Giraffe Manor is a unique hotel in the Langata suburb of Nairobi, Kenya. It’s known for its herd of endangered Rothschild giraffes that live throughout the castle’s vast grounds. Every day at 9:00 a.m. giant animals walk home and poke their heads through windows and doors in search of morning treats. Guests could feed the giraffes from their breakfast table, take pictures of them, and interact with the animal through the open window in the front door and even the second floor bedroom window. This is the only place in the world where you can share breakfast with the tallest animal in the world.
Giraffe Manor was created in 1932 by Sir David Duncan on 150 acres of land along the Mbagati River, on the southern border of the city of Nairobi. In the 1960s, Giraffe Manor was bought by a local investor who leased it to a group of people, including the late Dennis Lakin. After some time, it fell into disrepair, deprived of care and funding.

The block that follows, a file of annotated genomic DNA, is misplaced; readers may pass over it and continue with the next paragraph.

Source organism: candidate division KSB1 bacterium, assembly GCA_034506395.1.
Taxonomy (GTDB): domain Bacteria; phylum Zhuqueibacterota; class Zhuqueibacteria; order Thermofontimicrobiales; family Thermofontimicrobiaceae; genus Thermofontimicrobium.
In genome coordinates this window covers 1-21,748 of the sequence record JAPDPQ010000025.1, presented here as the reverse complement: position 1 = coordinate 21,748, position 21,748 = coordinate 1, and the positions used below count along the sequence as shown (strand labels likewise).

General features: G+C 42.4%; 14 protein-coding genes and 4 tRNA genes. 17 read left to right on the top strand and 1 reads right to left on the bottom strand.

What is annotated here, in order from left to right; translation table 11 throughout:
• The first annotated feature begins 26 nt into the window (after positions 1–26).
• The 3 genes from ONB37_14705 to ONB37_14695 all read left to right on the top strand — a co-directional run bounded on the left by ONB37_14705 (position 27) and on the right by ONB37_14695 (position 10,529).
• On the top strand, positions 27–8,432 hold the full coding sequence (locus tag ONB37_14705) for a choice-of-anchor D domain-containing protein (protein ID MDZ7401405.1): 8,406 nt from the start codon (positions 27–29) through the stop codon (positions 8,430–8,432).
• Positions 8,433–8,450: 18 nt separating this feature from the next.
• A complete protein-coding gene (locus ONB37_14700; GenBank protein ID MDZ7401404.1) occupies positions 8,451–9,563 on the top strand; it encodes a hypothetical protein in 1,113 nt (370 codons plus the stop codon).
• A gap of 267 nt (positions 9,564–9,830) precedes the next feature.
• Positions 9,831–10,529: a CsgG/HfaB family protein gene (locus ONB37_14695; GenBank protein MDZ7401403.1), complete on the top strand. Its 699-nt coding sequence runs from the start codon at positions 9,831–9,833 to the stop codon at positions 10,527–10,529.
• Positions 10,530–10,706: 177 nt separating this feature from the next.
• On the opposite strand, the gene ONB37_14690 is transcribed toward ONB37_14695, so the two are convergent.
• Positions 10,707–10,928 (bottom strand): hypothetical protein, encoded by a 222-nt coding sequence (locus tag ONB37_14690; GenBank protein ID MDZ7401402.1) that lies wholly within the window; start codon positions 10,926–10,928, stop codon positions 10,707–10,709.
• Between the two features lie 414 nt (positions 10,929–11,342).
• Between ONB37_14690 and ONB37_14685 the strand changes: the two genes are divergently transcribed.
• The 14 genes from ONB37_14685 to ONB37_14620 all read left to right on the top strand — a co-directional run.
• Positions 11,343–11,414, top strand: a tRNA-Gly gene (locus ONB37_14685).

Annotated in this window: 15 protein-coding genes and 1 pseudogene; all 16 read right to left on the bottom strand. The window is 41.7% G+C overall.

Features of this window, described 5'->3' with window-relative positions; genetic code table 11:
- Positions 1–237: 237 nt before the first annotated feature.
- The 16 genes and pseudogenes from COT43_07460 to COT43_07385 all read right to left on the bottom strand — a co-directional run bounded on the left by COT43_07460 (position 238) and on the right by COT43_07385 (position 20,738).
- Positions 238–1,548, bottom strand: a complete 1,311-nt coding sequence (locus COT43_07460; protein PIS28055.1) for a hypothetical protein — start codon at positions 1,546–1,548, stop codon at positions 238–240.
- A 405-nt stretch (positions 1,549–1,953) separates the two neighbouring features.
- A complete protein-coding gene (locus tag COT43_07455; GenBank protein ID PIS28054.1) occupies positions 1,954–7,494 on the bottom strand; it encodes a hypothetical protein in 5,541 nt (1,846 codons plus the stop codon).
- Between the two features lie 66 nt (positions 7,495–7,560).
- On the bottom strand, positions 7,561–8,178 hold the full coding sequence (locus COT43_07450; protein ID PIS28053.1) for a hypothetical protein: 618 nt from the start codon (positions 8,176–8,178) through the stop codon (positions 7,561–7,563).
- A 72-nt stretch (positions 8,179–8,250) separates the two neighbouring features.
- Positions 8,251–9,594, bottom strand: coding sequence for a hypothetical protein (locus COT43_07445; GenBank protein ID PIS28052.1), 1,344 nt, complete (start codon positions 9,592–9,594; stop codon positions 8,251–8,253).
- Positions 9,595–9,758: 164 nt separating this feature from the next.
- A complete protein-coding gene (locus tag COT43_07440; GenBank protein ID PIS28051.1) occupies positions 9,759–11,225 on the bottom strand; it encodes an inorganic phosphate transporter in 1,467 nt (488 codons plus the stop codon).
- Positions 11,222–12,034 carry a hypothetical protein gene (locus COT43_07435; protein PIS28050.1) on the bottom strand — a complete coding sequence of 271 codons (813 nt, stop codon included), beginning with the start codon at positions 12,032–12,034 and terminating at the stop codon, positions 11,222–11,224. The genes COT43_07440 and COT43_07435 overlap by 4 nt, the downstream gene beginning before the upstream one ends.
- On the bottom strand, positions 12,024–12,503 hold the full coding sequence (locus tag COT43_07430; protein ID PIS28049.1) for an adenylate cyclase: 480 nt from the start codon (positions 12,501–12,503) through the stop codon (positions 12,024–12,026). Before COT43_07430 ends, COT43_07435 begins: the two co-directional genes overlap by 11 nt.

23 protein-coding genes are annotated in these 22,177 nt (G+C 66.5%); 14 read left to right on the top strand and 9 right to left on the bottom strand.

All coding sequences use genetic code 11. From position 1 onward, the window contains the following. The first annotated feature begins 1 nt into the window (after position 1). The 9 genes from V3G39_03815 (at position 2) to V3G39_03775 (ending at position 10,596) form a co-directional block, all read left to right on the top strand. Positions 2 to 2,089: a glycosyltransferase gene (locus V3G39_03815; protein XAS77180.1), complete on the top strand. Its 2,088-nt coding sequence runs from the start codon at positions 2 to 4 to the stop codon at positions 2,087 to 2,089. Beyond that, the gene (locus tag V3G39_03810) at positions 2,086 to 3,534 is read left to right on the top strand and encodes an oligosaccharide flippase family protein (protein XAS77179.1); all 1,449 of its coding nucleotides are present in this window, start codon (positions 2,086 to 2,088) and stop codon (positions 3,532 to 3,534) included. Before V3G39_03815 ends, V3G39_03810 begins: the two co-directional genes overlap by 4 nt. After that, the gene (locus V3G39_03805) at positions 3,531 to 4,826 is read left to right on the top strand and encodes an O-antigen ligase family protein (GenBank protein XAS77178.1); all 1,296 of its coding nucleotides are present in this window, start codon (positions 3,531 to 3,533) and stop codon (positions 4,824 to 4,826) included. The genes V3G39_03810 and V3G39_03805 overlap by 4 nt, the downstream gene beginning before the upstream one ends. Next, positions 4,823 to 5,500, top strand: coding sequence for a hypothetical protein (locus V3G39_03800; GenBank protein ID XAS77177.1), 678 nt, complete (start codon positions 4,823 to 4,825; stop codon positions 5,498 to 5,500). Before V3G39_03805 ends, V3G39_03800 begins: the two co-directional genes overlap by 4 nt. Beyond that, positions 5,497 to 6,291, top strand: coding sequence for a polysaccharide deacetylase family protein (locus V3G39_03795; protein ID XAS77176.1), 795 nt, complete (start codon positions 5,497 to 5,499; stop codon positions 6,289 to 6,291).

In 1974, Jock Leslie-Melville, grandson of the Scotsman Earl and his American wife Betty, who also founded the African Foundation for the Conservation of Wildlife (AFEW), purchased the Manor. They moved two rare Rothschild giraffe cubs here, where they flourished and produced several further generations of giraffes.
When Jock died, Betty decided to open Giraffe Manor to the public. Today, many tourists visit this place during their East African Safari. Some stay here for several weeks, and even come back and become old friends with the owners of the hotel.
Giraffe Estate is surrounded by 140 acres of native forest and is home to many species of birds, animals and insects.
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